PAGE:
Prospective, multicenter, randomized trial to compare incidence of new-onset diabetes mellitus and glucose metabolism in patients receiving cyclosporine microemulsion versus tacrolimus after de novo kidney transplantation.Transplant Proc 2005; 37(2):1001-4TP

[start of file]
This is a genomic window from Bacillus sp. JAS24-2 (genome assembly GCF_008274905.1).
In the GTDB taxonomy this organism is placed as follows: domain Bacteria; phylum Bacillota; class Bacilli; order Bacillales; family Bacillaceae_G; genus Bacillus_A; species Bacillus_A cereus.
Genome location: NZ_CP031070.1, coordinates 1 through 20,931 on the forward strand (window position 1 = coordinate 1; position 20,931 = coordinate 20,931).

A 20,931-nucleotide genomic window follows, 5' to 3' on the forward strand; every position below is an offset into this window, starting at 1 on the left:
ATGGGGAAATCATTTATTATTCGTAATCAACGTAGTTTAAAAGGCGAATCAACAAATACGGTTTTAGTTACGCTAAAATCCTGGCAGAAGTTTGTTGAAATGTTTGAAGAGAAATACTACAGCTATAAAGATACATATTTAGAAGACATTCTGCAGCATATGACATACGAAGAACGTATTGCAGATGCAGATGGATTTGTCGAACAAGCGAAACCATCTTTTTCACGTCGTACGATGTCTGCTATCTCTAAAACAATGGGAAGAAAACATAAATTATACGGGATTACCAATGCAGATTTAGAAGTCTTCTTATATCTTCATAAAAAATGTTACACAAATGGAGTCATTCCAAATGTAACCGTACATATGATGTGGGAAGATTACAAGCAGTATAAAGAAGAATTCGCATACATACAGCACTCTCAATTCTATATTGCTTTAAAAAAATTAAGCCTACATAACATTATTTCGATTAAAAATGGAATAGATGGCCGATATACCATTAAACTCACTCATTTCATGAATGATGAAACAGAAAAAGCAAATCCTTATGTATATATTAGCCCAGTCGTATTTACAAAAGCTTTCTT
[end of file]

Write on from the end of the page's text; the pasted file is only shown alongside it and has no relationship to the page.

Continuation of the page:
New-onset diabetes mellitus (NODM) is associated with increased risk of graft failure and death in renal transplant recipients. Some clinical studies have indicated that NODM risk is higher with tacrolimus than cyclosporine, but no comparative trial has used American Diabetic Association (ADA)/World Health Organization (WHO) criteria for diagnosis of diabetes mellitus. The Diabetes Incidence After Renal Transplantation, Neoral C2 Monitoring Versus Tacrolimus (DIRECT) study is a 6-month open-label, multicenter trial comparing the impact of tacrolimus and Neoral (cyclosporine microemulsion) on glucose metabolism in 700 de novo kidney transplant recipients, based on ADA/WHO criteria. Patients are randomized to tacrolimus (C0 monitoring) or Neoral (C2 monitoring), stratified by baseline diabetic status and ethnicity. All patients receive basiliximab, corticosteroids, and mycophenolate mofetil or enteric-coated mycophenolate acid (myfortic). Pooled interim 3-month results from a subset of 115 patients receiving either tacrolimus or Neoral showed that the primary efficacy end-point (biopsy-proven acute rejection [BPAR], graft loss or death) occurred in 11 patients (10%). There were four graft losses and only one death, which occurred after graft loss. Eight patients experienced BPAR (7.3%). Among 99 patients who were nondiabetic at baseline, 14 developed NODM by month 3, 17 developed impaired fasting glucose or impaired glucose tolerance, and another 5 patients received hypoglycemic treatment for at least 14 consecutive days or at the month 3 visit, resulting in a 36% incidence of impaired glucose metabolism. At 3 months, median GFR (Nankivell) was 63.7 mL/min; median serum creatinine was 137 micromol/L. Full complete results are expected in December 2005.